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The Ox - a traditional part of Chinese Culture
    2009-02-05 15:35:28     CRIENGLISH.com

This year is the Year of the Ox. Since ancient times, China has boasted a well-developed agricultural sector and the ox is an important part of it. Because of the contributions the ox has made to the lives of the Chinese people, it has become part of traditional Chinese culture. Yingying explores more by taking a look at an exhibition held by the Capital Museum.


Ox in Farming [photo: cribeyondbeijing.com]

 
At the beginning of the Year of the Ox, the Capital Museum launched an exhibition entitled "Niu Nian Shuo Niu," or "Talking about the Ox in the Year of the Ox." With hundreds of relics chosen from the Hanyangling Museum and the Jingwen Cattle Culture Pottery and Porcelain Museum in northwest China's Shaanxi Province, the exhibition depicts the images of ox and ox culture throughout Chinese history.

Zhang Wenyong is the curator of the exhibition. 

"Holding an exhibition about the animal whose year it is in the Chinese Zodiac is a Capital Museum tradition. This year is the Year of the Ox and the ox features prominently in Chinese culture. This exhibition shows part of Chinese ox culture, which originates from agriculture."

The exhibition includes three sections: the Ox in Agricultural Cultivation, the Ox as an Image or Ornament and the Ox as a Theme of Artistic Creation.

As one of the first animals to be tamed by human beings, oxen were used in agriculture back in the Neolithic age 7,000 years ago. The first section of the exhibition, the Ox in Agricultural Cultivation, is in fact also the history of Chinese agricultural development.

Zhang Wenyong explains. 

"In ancient China, agriculture was the most important part of the social economy and the ox was an essential component of agricultural cultivation. Ox farming started in the Neolithic age and flourished in the West Han Dynasty over 2,000 years ago. For the great contributions the ox has made to Chinese society, it has always been praised by people."

Though the heyday of ox farming has ended in China, some remote areas still use oxen to farm the land. In the past thousands of years, oxen have been working hard to help humans.

Zhang Wenyong introduces a set of oxen pottery. 

"These oxen were entombed in the mausoleum of Emperor Jing, the fourth emperor of the West Han Dynasty. As entombed items in an emperor's mausoleum, they have to be made with different materials to show their owner's royal identity. The bodies of the oxen are made of pottery but the horns and tails are made of wood. The wooden parts became mouldy over the years so the three oxen we now see have no horns or tails."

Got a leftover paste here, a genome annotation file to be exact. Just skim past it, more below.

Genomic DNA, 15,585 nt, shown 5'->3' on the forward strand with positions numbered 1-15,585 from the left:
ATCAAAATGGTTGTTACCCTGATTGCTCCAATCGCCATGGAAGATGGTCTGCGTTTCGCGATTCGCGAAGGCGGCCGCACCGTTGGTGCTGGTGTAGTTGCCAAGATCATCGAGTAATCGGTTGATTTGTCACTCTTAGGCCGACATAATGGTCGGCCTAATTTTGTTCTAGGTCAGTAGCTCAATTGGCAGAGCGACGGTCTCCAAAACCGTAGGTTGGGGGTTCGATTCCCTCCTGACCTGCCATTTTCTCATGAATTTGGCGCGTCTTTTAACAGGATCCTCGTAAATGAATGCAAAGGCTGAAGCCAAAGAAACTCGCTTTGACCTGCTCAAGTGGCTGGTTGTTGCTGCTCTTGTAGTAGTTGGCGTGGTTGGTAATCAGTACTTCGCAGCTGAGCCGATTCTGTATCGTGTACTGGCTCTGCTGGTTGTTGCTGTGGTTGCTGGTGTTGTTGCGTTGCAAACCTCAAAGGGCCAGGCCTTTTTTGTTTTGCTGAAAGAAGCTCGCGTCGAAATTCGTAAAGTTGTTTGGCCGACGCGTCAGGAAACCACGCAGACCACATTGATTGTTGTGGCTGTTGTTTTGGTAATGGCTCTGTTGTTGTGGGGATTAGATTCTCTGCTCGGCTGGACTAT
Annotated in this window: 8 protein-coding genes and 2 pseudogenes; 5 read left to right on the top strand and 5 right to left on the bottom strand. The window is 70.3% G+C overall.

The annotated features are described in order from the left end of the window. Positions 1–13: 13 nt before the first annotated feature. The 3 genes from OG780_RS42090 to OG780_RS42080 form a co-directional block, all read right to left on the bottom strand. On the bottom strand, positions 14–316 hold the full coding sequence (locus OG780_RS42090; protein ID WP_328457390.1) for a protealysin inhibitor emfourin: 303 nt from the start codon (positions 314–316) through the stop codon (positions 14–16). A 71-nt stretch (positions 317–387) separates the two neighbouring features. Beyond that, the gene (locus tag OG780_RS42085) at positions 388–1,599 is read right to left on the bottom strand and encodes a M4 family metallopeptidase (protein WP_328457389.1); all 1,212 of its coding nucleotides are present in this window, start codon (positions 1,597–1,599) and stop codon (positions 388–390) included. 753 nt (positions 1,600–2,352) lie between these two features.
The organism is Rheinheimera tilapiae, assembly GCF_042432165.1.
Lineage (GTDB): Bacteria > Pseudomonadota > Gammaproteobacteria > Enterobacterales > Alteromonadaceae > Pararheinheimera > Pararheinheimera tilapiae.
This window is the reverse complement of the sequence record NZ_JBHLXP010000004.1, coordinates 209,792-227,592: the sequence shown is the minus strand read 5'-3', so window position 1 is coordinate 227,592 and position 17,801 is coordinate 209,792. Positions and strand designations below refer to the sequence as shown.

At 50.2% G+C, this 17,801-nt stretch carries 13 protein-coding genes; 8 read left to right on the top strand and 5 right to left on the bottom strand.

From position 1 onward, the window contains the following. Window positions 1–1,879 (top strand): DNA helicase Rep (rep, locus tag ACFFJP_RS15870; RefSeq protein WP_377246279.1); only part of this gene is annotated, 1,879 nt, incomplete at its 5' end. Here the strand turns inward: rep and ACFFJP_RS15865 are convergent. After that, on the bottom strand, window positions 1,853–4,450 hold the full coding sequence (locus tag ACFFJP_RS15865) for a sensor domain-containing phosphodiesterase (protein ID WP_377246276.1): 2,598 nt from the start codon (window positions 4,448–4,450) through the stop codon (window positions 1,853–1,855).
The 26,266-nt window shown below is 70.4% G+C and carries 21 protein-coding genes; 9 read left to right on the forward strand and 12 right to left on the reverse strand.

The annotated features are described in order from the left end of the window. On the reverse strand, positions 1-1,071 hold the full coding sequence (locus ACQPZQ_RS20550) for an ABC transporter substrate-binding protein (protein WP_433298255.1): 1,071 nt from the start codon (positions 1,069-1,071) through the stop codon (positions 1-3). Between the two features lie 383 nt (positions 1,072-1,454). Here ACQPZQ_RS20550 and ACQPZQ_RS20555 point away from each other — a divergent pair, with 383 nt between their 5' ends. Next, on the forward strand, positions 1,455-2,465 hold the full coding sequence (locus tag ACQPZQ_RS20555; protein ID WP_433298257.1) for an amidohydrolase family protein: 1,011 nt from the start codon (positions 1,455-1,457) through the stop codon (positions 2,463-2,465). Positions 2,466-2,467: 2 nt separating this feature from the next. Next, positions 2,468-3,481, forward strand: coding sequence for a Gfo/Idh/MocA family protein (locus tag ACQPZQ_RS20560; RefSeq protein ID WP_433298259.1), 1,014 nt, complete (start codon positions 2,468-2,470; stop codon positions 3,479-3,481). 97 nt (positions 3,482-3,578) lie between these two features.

Even emperors needed oxen to be buried alongside them. It is not hard to imagine how important an ox was for Chinese people in that period.


Oxcart [photo: cribeyondbeijing.com]

Oxen can bear hardships and hard work but never ask much in return, thus Chinese people always praise them for their lofty and noble character. They are also mostly gentle, but sometimes stubborn. However, people do not take these as their flaws. On the contrary, oxen are considered lovely that way and the image of ox has been widely used in ornaments.
Zhang Wenyong says the ox was not only used as a decoration but also as a symbol of identity in some certain periods in ancient China. 

"Originally, oxcarts were used to carry goods. However, in the late East Han Dynasty, about 1,800 years ago, it became people's main mode of transport. As oxcarts are larger than carriages and have sails on them, people can sit in it much more comfortably than sitting in a carriage. From the number of oxen an oxcart uses, one can tell which class the owner belongs to. The emperors of the North Wei Dynasty, some 1,500 years ago, used oxcarts with twelve oxen."

People spare no words of praise in their discussions of an ox's virtues and the ox has always provided artistic inspiration. Many Chinese writers wrote articles, praising the spirit of the ox.

As this year has just started, the exhibition encourages people to be more bullish and to move forward vigorously in spite of difficulties, as the ox would do!

For Beyond Beijing, I'm Yingying.

 
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